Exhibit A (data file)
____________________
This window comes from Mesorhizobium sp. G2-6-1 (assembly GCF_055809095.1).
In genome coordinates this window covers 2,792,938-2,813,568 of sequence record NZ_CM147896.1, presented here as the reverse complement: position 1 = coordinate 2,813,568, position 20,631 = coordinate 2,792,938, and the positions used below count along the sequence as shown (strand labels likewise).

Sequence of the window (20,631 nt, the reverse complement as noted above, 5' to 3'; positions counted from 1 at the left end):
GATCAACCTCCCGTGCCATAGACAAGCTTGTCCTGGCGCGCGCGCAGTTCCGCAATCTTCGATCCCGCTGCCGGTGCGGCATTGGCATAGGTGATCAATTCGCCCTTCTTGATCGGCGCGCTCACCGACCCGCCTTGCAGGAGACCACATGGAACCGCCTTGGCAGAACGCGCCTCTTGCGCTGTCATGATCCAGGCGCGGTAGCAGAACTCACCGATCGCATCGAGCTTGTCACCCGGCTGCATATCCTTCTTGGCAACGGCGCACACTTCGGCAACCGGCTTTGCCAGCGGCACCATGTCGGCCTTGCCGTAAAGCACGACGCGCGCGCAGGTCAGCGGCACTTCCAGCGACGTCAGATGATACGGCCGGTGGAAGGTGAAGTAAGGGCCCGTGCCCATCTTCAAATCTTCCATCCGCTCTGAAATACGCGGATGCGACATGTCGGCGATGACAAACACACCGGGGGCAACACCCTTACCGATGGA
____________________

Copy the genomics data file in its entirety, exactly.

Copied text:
This window comes from Mesorhizobium sp. G2-6-1 (assembly GCF_055809095.1).
In genome coordinates this window covers 2,792,938-2,813,568 of sequence record NZ_CM147896.1, presented here as the reverse complement: position 1 = coordinate 2,813,568, position 20,631 = coordinate 2,792,938, and the positions used below count along the sequence as shown (strand labels likewise).

Sequence of the window (20,631 nt, the reverse complement as noted above, 5' to 3'; positions counted from 1 at the left end):
GATCAACCTCCCGTGCCATAGACAAGCTTGTCCTGGCGCGCGCGCAGTTCCGCAATCTTCGATCCCGCTGCCGGTGCGGCATTGGCATAGGTGATCAATTCGCCCTTCTTGATCGGCGCGCTCACCGACCCGCCTTGCAGGAGACCACATGGAACCGCCTTGGCAGAACGCGCCTCTTGCGCTGTCATGATCCAGGCGCGGTAGCAGAACTCACCGATCGCATCGAGCTTGTCACCCGGCTGCATATCCTTCTTGGCAACGGCGCACACTTCGGCAACCGGCTTTGCCAGCGGCACCATGTCGGCCTTGCCGTAAAGCACGACGCGCGCGCAGGTCAGCGGCACTTCCAGCGACGTCAGATGATACGGCCGGTGGAAGGTGAAGTAAGGGCCCGTGCCCATCTTCAAATCTTCCATCCGCTCTGAAATACGCGGATGCGACATGTCGGCGATGACAAACACACCGGGGGCAACACCCTTACCGATGGA